Speaking Chinese

I’ve been speak­ing pure Chinese for almost an entire week straight. Certain mus­cles in my tongue that I did­n’t know exist­ed are tired. People tell me they’re sur­prised at how good my Chinese is — not just in terms of pro­nun­ci­a­tion, but vocab­u­lary as well — and won­der how it’s pos­si­ble with­out any means of prac­tice. I can’t explain this myself, aside from a con­stant inter­est in learn­ing new terms, and a love of Chinese movies (although this is more of a love of Hong Kong, and Chinese movies are my sen­ti­men­tal way of revis­it­ing it). There are also some Chinese terms that have no English equiv­a­lent, and peo­ple are always shocked when I know them.

Somehow, I can switch between the lan­guages quick­ly when I’m here. I even catch myself count­ing in Chinese now, which they say is what reveals your moth­er tongue.

7 comments

  1. It’s so true about count­ing in your moth­er tongue. After 20 years in US and speak­ing English 99% of the time, I still pre­fer to count in Russian, though I am more com­fort­able think­ing in English.

    • So you must swear in your head in Russian too. :)

      • Surprisingly, swear­ing always comes in English. I guess, hear­ing it from the day one in such insane amounts made it a nat­ur­al and, some­times, need­ed filler. It just doesn’t flow well with­out the “f” word:))

  2. Wow that’s real­ly great — my Chinese friend who grew up from age 6 in the States here gets teased about his Chinese when he goes back to vis­it, and his fam­i­ly always spoke Chinese at home. You must be keep­ing cur­rent!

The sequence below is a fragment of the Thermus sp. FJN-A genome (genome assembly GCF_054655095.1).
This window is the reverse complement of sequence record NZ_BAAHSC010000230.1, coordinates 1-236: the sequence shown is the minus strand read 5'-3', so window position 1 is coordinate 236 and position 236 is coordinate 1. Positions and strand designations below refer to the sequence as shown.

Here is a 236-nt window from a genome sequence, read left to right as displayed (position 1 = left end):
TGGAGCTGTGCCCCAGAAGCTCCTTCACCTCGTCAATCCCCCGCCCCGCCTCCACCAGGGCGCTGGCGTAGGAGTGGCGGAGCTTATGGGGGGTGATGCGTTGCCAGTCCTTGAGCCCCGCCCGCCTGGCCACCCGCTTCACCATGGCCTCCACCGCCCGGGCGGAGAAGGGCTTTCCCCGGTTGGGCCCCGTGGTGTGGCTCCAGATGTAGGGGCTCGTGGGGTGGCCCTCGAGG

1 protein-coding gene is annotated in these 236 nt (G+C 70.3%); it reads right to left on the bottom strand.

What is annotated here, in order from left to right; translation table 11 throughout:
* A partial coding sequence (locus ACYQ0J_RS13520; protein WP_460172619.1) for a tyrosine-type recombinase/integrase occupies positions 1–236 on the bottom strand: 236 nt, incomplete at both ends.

• Well…some peo­ple do tease me, but I think most are just plain sur­prised because I have no oppor­tu­ni­ty to prac­tice speak­ing Chinese, but can hold my own in deep­er con­ver­sa­tions. My oth­er cousins have most­ly lost it all, so I sup­pose I’m just keep­ing the best out of them.

  3. Oh how my Chinese is so rusty, it’s been years since I spoke it (much less read­ing and writ­ing it) and when I did to my girl­friend’s par­ents, I felt so tongue tied. It was hilar­i­ous. I’m assum­ing since you’re in Hong Kong that Cantonese is your moth­er tongue rather than Mandarin.

    You still got to love Hong Kong movies and dra­mas (or Taiwanese dra­mas for that mat­ter). It’s a class of its own com­pared to it’s west­ern coun­ter­parts. Half the time, absolute­ly epic.

    • I do fre­quent­ly feel tongue tied; there are con­cepts in English that I just don’t have the abil­i­ty to express in Chinese, espe­cial­ly because I’m so picky with my words. I gen­er­al­ly find a way around it, using exam­ples, but some­times I’m not sure if I’m get­ting through the right way. And yep, my moth­er tongue is Cantonese.

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